In Other Pagan Community News: 

  • The annual Festival of The Dead in Salem, Massachusetts is coming up! That includes the official Salem Witches’ Halloween Ball, and presentations by authors and teachers like Christopher Penczak. Quote: “The Witches of Salem honor this time with Festival of the Dead, an annual event series that explores death’s macabre customs, heretical histories, and strange rituals. Presented by Salem Warlock Christian Day and hosted by the foremost authorities on the spirit world, Festival of the Dead beckons guests to step through the veil into a realm where spirits await.”
  • The fist issue of the Melbourne-based magazine The Green Man Quarterly is now out and available for order. Quote: “The Green Man Quarterly is a new project based in Melbourne, Australia that aims to present an in depth exploration of Pagan, Witchcraft and Occult issues. Our ambition is to produce an affordable, high quality resource that is able assist in the promotion and growth of our diverse community.”
  • Speaking of magazines, a Starwood 2013 themed issue of the venerable Green Egg has been released. A direct link to the free PDF is here. In the introduction, the editor has announced they they plan to finish scanning all the back issues of Green Egg, to make them available as a resource. Quote: “When all the issues are put up, hopefully by one year from now, if not sooner, I plan to send out a mass email mailing to university departments and teachers about a wonderful resource for them and for their students. And it’s free!”
  • Congratulations to the Covenant of The Goddess Facebook page on surpassing 15,000 “likes”!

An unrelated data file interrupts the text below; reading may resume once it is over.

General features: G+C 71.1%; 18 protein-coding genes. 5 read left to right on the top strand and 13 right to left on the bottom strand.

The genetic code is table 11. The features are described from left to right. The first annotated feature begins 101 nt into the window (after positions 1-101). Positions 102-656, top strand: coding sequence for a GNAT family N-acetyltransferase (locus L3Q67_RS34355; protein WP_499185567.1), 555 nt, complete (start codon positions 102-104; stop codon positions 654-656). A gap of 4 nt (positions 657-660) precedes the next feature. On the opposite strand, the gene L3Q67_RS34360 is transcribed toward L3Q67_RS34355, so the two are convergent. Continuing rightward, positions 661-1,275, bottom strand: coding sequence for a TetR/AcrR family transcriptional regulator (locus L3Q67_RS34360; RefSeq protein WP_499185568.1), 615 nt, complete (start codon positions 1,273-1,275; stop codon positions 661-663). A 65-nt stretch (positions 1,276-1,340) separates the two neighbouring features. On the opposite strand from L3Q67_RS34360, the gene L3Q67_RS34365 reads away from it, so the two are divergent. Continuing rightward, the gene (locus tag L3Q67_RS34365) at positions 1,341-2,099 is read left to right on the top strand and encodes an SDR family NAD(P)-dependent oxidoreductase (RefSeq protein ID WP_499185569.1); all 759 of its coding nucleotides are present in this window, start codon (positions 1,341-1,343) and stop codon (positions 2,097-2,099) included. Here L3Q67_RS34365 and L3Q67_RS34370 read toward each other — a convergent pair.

• Pagan Pride Day season is fast approaching, and press releases from local events are starting to be sent out. Here’s one from Philadelphia Pagan Pride, being held August 31st. Quote: “Entry to the event is free, but we do request the donation of a canned food item or other provisions for our beneficiaries. This year, our beneficiaries are the food bank at the Mazzoni Center, Forgotten Cats, and In-Reach Heathen Prison Services.”
  • Speaking of Patrick McCollum, the issue of American Jails that he contributed an article to won an award for journalism! Quote: “The issue that Patrick wrote the featured title article: Keeping the Faith – Religious issues in Jail, just received the Apex Award for Journalism, the top award for a print magazine in 2013!” You can read the article he wrote, here.

That’s all I have for now, have a great day!

There are lots of articles and essays of interest to modern Pagans out there, sometimes more than I can write about in-depth in any given week. So The Wild Hunt must unleash the hounds in order to round them all up.

Godsmack

Godsmack

The Weird Sisters from Shakespeare's 'Macbeth' After Henry Fuseli (1741-1825); mezzotint by John Raphael Smith (1751-1812)